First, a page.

Le'Veon Bell
ESNY Graphic, AP Photo

With the New York Jets’ season on a potential downward spiral, it is up to Le’Veon Bell to prove he’s worth the money.

There is no way to sugarcoat this: the New York Jets are in trouble. The offense was downright awful, the defense folded when the team needed them most and the special teams left four points on the field in a one-point game.

With Sam Darnold, Quincy Enunwa and Chris Herndon not playing on Monday that leaves only two impact players on the offense. Robby Anderson is a huge part of this offense, but with Trevor Siemian in at quarterback, instead of Darnold, a poor performance from him is possible, if not likely.

For the Jets to win on Monday, they are going to need a monster game from their biggest star. Le’Veon Bell is going to have to carry this offense to a win.

The failures of Week 1 have created a must-win game in Week 2. After this game, the Jets will see the New England Patriots twice, the Philadelphia Eagles and the Dallas Cowboys over the next five weeks. It’s a brutal schedule, and if the Jets want any hope of fulfilling their lofty playoff goals, they need to win on Monday, end of story.

Week 1

Bell’s Week 1 performance is garnering much praise, but we shouldn’t be celebrating. The simple truth is that after all the hype, Bell underperformed. His 60 yards on 17 carries was only good for 3.5 yards-per-carry. Among running backs with at least 15 carries in Week 1, Bell ranked ninth out of 15 in yards-per-carry. That’s not the kind of production the Jets are expecting out of Bell

So what about his impact in the passing game? That’s a huge part of Bell’s game and it makes him a special player. Bell had six catches for 32 yards, that’s good for 5.3 yards per reception. Among running backs with at least five receptions, Bell ranked 12th out of 13. He was thoroughly unimpressive in all facets of the game last week.

In total, Bell had 92 yards on 23 touches, that’s good for four yards per touch. Among backs with at least 20 touches in Week 1, Bell clocks in at ninth out of 10. That’s completely unacceptable. The Jets paid for a guy who had 5.2 yards per touch in their career, and Bell wasn’t that same player against the Bills.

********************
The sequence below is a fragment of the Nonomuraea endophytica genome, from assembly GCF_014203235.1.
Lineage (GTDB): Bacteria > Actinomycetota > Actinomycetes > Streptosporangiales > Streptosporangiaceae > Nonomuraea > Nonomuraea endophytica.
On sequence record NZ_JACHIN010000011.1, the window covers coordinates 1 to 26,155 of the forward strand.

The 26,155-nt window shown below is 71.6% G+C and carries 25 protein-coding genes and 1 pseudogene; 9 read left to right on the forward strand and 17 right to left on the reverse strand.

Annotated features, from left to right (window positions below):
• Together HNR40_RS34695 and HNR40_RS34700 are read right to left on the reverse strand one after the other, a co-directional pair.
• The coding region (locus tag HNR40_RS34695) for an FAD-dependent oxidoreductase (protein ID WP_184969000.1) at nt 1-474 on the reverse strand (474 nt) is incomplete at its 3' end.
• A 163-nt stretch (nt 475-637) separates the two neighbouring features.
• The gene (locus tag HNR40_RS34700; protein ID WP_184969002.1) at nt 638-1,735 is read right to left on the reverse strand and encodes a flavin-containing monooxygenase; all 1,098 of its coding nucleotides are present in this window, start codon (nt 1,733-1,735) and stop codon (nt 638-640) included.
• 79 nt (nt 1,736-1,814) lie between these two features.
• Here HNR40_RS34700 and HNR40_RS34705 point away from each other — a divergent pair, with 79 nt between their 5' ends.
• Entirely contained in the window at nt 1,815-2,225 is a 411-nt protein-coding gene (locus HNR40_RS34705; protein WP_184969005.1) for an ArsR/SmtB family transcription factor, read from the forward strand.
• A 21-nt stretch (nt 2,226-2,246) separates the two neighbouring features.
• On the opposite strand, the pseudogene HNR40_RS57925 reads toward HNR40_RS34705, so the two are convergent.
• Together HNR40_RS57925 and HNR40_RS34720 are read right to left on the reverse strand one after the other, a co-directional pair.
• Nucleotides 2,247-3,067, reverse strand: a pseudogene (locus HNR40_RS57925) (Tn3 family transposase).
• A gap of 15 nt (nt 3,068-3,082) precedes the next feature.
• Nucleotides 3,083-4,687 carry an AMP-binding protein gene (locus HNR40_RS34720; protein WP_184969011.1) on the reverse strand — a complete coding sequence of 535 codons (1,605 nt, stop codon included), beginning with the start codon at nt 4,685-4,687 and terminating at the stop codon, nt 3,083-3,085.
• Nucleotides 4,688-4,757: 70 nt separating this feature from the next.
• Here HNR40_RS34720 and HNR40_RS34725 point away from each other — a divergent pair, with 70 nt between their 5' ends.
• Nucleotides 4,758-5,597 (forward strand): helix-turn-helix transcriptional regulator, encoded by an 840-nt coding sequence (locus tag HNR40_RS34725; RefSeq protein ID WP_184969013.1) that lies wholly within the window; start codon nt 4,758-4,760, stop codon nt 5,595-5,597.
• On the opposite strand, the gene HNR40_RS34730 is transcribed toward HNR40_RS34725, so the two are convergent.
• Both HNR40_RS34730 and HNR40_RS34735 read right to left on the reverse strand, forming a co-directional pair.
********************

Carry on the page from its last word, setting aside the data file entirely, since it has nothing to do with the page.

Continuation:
Go ahead and blame Darnold, head coach Adam Gase or the offensive line all you want; it doesn’t change the fact that the Jets are paying Bell to be a difference-maker, and he wasn’t that in his debut. That will have to change if the Jets will have any chance to drag themselves out of the gutter this year.

This isn’t to say Bell looked lost last week. He had some very impressive runs, and he was responsible for the only offensive points of the day for Gang Green. He single-handedly kept the Jets in the game with an incredible fourth-down run. First-contact came three yards behind the line of scrimmage, but Bell fought to gain the first down.

He showed signs of being the back he was in Pittsburgh, but it was only there in glimpses. Bell wasn’t making people miss in the open field, nor was he taking advantage of his opportunities in the slot. Hopefully, it’s just rust because Bell is going to see an even larger amount of touches on Monday with Siemian starting. The gameplan will likely hinge on Bell being Bell.

Matchup Against the Browns

Despite the awful score in Week 1, the Browns defense didn’t play all that poorly. They currently rank 11th in the NFL in yards allowed per game and 10th in passing yards allowed per game. Their big weakness last week was their run defense, which sits 21st in the NFL in rushing yards per game. The Browns also rank 27th in run defense DVOA after Week 1.

This comes after the Browns defense had similar struggles last year. In 2018, they ranked 28th in rushing yards allowed per game and 25th in run defense DVOA. So, this is a well-established problem for the Browns. They can’t stop the run.

These numbers don’t always translate to success though, as was seen last year. When the Jets played the Browns last year they ran for 107 yards, which is decent. However, that came on 30 carries, which is only good for 3.6 yards-per-carry. Plain and simple, that is awful.

Still, this should be a good matchup for Bell. He’s played the Browns six times before in his career and he usually feasts on Cleveland. In those six games, Bell has averaged 90 yards rushing and 34 yards receiving, that’s good for 124 all-purpose yards per game. He’s done that on an average of 20 rushes and four receptions per game. That means he was averaging 4.5 yards-per-carry, 8.5 yards per reception, and 5.2 yards per touch. Those numbers are almost identical to his career numbers. He never played down to the Browns level.

Bell will likely see more than the 23 touches he saw in Week 1. He’ll likely be closer to 30 touches, and the Jets need him to perform. If Bell can get 150-plus all-purpose yards on Monday, the Jets have a chance to win this game. If not, they will likely lose to a very talented Browns team.

Bell was brought here to a playmaker and a leader. If he can’t be that guy when the Jets need him the most, against one of the worst run defending teams in the NFL, then what was the point of signing him the first place? It may be early in the season, and in Bell’s Jets career, but that doesn’t change the fact it’s time for him to put up or shut up.

A contributor here at elitesportsny.com. I'm a former graduate student at Loyola University Chicago here I earned my MA in History. I'm an avid Mets, Jets, Knicks, and Rangers fan. I am also a prodigious prospect nerd and do in-depth statistical analysis.